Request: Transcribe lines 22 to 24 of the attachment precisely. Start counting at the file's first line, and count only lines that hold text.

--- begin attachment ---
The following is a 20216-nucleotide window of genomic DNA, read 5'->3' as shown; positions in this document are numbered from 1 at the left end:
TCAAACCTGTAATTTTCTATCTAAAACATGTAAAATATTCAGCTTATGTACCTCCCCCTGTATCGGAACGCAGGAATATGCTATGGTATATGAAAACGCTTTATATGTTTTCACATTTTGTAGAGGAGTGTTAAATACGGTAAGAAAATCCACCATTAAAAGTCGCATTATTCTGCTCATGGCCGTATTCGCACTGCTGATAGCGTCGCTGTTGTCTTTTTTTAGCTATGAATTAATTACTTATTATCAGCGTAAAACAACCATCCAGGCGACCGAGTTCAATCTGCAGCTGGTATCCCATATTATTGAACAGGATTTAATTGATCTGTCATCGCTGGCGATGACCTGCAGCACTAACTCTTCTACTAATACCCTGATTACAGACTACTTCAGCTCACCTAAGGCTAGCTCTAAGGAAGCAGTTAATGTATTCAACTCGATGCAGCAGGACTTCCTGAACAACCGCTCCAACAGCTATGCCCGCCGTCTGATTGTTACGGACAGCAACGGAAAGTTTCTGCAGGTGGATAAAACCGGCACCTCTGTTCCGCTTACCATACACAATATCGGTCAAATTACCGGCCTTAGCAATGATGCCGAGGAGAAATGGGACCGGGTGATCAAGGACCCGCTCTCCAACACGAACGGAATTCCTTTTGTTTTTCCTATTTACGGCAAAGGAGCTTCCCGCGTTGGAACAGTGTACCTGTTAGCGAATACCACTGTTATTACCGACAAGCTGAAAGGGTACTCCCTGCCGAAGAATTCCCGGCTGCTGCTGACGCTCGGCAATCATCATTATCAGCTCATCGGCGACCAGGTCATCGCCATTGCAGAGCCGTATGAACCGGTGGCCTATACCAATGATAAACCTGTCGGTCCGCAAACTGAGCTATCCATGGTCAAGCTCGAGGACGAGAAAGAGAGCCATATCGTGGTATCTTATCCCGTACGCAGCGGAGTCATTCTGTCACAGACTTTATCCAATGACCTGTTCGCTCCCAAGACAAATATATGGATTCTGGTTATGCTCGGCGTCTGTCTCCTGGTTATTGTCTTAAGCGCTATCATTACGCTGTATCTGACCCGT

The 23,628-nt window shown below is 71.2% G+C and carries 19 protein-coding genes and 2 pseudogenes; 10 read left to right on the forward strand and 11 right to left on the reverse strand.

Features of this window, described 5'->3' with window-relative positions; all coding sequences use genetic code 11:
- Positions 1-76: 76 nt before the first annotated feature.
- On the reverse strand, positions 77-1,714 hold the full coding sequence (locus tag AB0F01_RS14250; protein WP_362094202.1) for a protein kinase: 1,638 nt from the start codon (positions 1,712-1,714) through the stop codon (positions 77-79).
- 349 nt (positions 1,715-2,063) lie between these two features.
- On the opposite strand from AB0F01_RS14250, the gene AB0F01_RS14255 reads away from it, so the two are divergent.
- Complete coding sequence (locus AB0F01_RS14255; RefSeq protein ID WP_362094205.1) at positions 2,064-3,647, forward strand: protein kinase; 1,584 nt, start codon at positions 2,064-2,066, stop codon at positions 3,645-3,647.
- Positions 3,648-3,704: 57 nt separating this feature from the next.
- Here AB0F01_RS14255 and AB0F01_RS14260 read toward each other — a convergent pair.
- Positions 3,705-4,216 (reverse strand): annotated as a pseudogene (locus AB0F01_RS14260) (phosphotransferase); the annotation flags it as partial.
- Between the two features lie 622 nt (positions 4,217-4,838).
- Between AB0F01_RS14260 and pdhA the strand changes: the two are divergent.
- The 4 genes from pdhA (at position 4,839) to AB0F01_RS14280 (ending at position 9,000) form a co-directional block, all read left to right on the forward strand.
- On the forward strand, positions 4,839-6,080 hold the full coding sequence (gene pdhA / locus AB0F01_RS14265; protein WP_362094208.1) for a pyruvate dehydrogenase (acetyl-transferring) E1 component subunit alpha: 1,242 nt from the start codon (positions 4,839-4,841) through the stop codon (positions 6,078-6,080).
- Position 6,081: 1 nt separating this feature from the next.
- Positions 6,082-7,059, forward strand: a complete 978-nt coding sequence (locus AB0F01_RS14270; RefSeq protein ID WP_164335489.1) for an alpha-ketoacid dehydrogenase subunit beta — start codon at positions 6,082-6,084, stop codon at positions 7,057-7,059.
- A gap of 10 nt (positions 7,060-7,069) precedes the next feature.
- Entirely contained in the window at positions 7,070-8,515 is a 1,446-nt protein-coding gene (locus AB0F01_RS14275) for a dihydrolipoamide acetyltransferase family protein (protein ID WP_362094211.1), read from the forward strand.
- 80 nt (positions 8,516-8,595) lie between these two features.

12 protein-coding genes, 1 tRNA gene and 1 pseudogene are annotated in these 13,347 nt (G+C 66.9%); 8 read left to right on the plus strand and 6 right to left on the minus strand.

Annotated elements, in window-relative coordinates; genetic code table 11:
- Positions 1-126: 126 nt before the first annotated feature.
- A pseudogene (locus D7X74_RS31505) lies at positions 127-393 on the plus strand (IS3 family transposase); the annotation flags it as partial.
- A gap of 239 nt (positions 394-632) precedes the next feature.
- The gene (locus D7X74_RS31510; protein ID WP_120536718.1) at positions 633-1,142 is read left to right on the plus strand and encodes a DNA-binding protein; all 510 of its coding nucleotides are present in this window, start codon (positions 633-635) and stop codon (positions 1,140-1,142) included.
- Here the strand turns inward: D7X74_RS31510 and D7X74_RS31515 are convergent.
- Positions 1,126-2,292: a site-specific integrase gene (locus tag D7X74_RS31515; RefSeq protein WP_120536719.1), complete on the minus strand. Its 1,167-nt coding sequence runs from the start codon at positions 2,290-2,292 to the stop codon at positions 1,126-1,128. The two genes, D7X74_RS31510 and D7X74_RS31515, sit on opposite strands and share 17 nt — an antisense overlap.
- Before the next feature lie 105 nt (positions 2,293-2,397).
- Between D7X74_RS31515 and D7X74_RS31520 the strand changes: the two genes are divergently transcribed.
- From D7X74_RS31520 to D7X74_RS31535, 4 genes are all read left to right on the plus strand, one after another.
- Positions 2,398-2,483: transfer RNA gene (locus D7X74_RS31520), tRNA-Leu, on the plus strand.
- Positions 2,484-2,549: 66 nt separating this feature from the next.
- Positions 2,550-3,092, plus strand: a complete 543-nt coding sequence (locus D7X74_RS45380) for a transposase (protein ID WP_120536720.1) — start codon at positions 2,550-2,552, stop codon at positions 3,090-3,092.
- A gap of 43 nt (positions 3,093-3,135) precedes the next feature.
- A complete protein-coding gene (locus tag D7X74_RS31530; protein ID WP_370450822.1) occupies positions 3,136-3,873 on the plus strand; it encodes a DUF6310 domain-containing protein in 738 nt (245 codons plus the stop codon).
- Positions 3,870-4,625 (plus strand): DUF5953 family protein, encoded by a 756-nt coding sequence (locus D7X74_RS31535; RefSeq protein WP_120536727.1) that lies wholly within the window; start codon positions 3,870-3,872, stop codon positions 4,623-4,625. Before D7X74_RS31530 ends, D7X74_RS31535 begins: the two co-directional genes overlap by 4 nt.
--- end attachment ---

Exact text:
12 protein-coding genes, 1 tRNA gene and 1 pseudogene are annotated in these 13,347 nt (G+C 66.9%); 8 read left to right on the plus strand and 6 right to left on the minus strand.

Annotated elements, in window-relative coordinates; genetic code table 11:
- Positions 1-126: 126 nt before the first annotated feature.